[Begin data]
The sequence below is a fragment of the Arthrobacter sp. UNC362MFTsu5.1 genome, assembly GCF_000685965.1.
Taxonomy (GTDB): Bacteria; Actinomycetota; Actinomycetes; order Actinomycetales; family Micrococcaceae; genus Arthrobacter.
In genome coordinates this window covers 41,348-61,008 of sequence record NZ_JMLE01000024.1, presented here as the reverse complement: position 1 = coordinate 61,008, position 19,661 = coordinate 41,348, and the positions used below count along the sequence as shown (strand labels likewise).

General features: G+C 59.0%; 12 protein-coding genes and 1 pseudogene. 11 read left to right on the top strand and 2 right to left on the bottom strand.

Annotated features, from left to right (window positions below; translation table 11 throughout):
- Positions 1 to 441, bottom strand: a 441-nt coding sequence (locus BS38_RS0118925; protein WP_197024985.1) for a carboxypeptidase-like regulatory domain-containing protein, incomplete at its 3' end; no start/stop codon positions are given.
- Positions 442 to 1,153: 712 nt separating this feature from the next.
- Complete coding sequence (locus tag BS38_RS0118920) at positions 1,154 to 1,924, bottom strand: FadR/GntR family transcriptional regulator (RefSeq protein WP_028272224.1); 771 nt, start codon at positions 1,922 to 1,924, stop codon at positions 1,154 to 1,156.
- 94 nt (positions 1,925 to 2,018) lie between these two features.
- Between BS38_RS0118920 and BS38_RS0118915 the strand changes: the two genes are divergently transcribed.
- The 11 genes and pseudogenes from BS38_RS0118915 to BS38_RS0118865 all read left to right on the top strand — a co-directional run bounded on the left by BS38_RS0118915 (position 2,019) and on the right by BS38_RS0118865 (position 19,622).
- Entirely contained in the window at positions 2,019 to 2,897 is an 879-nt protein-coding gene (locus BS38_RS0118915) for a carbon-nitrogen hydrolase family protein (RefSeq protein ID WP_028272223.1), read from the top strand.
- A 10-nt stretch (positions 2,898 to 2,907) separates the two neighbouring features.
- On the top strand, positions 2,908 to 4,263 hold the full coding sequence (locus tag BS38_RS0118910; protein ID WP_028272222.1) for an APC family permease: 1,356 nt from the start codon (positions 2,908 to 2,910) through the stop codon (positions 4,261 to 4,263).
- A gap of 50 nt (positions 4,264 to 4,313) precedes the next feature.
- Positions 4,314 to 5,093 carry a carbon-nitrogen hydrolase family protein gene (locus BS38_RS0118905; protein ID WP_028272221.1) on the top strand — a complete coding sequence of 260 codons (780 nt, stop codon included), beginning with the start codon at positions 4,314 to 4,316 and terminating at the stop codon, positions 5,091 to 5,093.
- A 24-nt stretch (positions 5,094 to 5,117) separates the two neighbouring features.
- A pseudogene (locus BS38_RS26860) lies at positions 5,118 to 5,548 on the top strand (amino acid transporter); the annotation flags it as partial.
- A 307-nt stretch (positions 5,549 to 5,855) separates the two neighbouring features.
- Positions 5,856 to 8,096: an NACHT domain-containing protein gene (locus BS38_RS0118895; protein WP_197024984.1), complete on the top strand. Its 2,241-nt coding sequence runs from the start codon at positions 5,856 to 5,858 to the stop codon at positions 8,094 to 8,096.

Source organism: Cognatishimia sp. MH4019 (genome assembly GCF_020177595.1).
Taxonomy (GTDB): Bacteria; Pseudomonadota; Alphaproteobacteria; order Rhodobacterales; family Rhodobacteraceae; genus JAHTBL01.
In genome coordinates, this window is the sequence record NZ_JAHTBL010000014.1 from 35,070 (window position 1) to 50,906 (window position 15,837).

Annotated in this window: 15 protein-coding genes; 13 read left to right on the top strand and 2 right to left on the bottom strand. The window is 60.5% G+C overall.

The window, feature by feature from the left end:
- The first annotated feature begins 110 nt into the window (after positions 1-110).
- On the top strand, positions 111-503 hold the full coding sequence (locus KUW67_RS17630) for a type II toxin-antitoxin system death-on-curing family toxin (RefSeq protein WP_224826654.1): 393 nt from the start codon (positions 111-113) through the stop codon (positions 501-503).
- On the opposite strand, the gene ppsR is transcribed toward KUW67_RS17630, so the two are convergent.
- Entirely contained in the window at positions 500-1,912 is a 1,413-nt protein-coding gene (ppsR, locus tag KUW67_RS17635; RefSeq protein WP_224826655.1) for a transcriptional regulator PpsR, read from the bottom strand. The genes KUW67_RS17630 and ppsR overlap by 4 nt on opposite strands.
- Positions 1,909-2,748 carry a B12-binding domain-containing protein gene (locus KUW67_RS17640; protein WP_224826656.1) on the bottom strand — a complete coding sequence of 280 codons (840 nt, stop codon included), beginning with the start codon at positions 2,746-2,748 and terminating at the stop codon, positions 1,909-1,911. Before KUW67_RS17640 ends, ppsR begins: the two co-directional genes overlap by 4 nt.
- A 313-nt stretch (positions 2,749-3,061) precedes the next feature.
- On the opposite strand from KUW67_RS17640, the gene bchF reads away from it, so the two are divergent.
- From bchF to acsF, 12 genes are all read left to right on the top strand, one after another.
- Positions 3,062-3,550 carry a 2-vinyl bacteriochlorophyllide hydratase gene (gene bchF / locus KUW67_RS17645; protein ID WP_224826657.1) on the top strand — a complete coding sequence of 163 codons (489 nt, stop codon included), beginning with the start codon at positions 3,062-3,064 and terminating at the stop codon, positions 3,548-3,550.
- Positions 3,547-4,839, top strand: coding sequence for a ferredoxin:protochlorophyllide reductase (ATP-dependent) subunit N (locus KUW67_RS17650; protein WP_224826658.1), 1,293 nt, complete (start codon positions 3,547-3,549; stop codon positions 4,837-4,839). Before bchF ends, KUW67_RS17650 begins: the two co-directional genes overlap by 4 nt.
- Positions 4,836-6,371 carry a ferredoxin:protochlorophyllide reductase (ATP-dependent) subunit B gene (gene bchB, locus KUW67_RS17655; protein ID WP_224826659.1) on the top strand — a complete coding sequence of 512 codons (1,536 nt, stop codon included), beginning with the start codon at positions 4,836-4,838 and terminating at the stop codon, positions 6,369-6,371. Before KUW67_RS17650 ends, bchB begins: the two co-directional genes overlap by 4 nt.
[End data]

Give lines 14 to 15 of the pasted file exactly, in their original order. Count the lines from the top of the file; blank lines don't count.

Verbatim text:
- On the top strand, positions 2,908 to 4,263 hold the full coding sequence (locus tag BS38_RS0118910; protein ID WP_028272222.1) for an APC family permease: 1,356 nt from the start codon (positions 2,908 to 2,910) through the stop codon (positions 4,261 to 4,263).
- A gap of 50 nt (positions 4,264 to 4,313) precedes the next feature.